Monday, 29 October 2012

Coverings – Prayer and Headship

You will have noticed in my last post, I mentioned that the coverings worn by the Amish are sometimes called prayer coverings and sometimes headship coverings or veils. This gives an indication of the two reasons Amish women wear a covering.
Headship: The Apostle Paul, in 1 Corinthians 11, starts out by explaining the different roles between men and women. He sets this in the context of the relationship between God and Christ: But I want you to know that the head of every man is Christ, the head of woman is man, and the head of Christ is God.
Therefore a woman wears a covering to indicate her voluntary submission to her husband or her father, or the elders of the church. The passage does not say ‘husband’ specifically; therefore it can be assumed that as men are given roles of leadership in the church and family by God, that women are to submit to that authority and leadership.
Many women today do not want to accept this teaching. They say they are not inferior to men and therefore why do they need to submit? No-one would state that Christ is inferior to God; they are equal. Yet the passage clearly states that God is head over Christ. This is not a statement of superiority/inferiority, but is an indication of the differing roles that each has. This is also true of men and women. God has given them different roles within their relationships.
A woman who wears a covering does so voluntarily and by wearing it, she indicates her acceptance of her different role and her voluntary submission to husbands, church leaders, fathers and, ultimately, to God, as it is He who said she should wear a covering.
It might be said that the Amish teach their daughters to wear a covering all their lives. Indeed, when baby girls are first taken to church at the age of about 6 weeks, their heads are covered. The practise differs between the different Amish groups – some have their children wear coverings all the time; others have them wear them when they are out and about in public; yet others do not have their children wear coverings at all, except for church. So how can it be said that an Amish woman takes the covering voluntarily?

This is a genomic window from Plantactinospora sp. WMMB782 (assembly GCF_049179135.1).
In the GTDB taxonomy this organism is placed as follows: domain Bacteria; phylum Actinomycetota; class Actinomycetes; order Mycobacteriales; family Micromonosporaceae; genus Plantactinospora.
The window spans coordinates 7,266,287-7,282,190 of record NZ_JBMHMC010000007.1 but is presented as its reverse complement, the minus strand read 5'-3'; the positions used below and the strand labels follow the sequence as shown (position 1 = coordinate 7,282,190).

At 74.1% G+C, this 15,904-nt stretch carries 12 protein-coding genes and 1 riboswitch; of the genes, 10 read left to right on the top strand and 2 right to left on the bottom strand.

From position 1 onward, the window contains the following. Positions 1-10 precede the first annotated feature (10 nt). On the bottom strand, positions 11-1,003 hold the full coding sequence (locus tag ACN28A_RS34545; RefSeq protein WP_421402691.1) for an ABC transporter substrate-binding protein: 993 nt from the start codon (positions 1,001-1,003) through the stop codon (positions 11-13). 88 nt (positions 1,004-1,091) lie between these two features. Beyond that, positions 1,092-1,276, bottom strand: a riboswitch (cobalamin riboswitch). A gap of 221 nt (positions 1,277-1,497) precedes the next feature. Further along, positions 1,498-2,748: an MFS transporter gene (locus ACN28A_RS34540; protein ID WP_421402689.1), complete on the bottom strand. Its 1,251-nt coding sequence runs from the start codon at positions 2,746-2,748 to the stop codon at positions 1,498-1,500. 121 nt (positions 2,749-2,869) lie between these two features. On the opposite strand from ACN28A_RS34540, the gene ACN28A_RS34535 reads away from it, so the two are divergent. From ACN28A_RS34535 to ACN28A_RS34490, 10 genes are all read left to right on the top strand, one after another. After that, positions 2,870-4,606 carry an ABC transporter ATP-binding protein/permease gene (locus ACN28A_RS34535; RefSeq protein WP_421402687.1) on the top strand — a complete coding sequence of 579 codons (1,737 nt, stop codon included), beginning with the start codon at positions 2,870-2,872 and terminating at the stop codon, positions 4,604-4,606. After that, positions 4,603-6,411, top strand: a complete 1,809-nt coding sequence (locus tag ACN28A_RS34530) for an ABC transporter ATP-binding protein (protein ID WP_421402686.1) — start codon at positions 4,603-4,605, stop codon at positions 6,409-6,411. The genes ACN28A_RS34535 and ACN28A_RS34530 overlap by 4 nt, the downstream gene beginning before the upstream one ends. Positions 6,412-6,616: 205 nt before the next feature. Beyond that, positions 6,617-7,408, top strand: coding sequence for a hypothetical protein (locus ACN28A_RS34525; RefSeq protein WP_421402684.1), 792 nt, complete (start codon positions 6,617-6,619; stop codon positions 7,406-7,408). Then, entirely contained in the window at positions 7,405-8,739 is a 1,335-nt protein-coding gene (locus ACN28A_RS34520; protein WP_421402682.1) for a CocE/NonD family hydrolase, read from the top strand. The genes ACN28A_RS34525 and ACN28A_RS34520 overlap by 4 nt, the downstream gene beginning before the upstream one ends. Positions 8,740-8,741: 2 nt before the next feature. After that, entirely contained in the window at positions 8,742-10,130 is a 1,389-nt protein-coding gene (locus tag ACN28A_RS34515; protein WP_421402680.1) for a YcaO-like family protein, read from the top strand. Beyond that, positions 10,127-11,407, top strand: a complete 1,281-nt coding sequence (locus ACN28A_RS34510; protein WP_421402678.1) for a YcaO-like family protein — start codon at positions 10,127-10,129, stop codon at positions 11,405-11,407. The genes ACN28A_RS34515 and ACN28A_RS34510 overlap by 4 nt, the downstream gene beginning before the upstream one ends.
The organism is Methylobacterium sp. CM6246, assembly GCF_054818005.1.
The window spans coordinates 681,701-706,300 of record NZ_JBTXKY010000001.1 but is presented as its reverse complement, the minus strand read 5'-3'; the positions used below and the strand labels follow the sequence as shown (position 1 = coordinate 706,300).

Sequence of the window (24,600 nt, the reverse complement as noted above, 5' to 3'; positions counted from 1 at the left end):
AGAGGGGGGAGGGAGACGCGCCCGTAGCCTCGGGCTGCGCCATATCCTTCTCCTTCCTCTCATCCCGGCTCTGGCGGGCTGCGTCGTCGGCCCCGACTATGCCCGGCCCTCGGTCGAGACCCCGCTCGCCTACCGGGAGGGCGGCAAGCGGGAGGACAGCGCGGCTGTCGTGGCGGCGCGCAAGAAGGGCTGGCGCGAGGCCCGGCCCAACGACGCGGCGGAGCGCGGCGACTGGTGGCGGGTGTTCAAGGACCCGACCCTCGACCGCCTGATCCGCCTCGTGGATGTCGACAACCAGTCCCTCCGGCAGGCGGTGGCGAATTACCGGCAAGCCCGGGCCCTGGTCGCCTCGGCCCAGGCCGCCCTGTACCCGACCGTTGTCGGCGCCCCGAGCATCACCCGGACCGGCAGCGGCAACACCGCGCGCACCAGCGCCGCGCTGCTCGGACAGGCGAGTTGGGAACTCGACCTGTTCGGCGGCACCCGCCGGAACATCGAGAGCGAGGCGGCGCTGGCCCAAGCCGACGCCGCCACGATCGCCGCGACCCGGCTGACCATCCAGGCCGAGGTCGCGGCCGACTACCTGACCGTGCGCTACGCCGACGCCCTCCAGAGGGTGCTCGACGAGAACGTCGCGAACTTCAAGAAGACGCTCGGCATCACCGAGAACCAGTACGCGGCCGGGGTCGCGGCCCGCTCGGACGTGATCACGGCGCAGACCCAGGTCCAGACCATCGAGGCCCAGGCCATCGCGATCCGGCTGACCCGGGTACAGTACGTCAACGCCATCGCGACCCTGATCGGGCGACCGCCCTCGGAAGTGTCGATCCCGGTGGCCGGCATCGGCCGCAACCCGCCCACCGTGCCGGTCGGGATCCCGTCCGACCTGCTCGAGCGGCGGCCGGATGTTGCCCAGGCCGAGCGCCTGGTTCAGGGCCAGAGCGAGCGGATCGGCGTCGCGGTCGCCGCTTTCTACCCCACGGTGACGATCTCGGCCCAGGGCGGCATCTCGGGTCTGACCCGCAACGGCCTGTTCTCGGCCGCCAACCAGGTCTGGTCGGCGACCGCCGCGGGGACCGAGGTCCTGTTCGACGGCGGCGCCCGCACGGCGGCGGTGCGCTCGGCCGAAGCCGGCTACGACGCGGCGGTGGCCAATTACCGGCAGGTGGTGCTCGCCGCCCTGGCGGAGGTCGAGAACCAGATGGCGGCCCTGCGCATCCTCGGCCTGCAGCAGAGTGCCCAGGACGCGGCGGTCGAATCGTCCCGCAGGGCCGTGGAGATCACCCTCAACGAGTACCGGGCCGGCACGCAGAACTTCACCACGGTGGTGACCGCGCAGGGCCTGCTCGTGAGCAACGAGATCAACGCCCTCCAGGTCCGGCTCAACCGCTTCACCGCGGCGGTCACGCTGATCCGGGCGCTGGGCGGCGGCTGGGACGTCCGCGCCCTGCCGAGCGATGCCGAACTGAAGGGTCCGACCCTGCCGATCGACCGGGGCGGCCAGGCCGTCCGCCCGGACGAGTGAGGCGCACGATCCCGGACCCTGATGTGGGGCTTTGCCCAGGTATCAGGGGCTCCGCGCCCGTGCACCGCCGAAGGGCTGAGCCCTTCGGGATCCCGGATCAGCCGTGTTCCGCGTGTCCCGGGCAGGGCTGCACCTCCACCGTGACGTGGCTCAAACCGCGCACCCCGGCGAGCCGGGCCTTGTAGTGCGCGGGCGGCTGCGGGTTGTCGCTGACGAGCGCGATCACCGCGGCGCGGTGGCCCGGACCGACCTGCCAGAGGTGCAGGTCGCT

Most people, even in British society, have heard of the rumschpringe, though what is seen on our televisions is not the whole story. When she reaches the age of about 16, she is allowed more freedom to explore the beliefs and practices of the Amish faith and culture. As the young girl matures, it is for her to make her own decision as to whether she wishes to be baptised or not and join the Amish church. If she does, one of the things she agrees to is wearing the covering. The vast majority of Amish youth do get baptised into the faith and the Amish church. Those who do not are free to discard the wearing of the covering if they so wish.
Prayer: the passage under consideration also states: every woman who prays or prophesies with her head uncovered dishonours her head.
Now this verse can appear complicated at first – until it is realised that two types of ‘head’ are meant here. She “dishonours her head” indicates that she dishonours the man who has been given the position of leadership or authority over her. She “covers her head”, indicates that she is wearing something on her physical head. It would be absurd if it were to mean she covers the man! Or even that she dishonours her physical head!
Because the covering is mentioned here in the context of 'praying and prophesying', many today have concluded that the covering, or the wearing of a hat, is only for such times as a woman is in church. [More of that on another occasion]. The Amish woman clearly wears her covering all day long, whether it is Sunday or some other day of the week; whether she is in church or not. That is because she has learned from the Bible that she should always be ready to pray, always in an attitude of prayer: Pray without ceasing, 1 Thessalonians 5v17.
Culture: There is a cultural element to wearing a covering too. Ever since Bible times, women have covered their heads. It was only in the 20th Century that women began shaking off the so-called shackles of former times. Even as late as the 1940s, women were rarely seen outside their homes without a hat on their heads. And right into the 60s, 70s and even today, many women will not go to church without wearing a hat, though they may never wear one at any other time.
If you want to read a brief history of coverings, see Head Covering Through the Centuries
In my next post, I will take a look at some of the reasons it is not more widely practised today.

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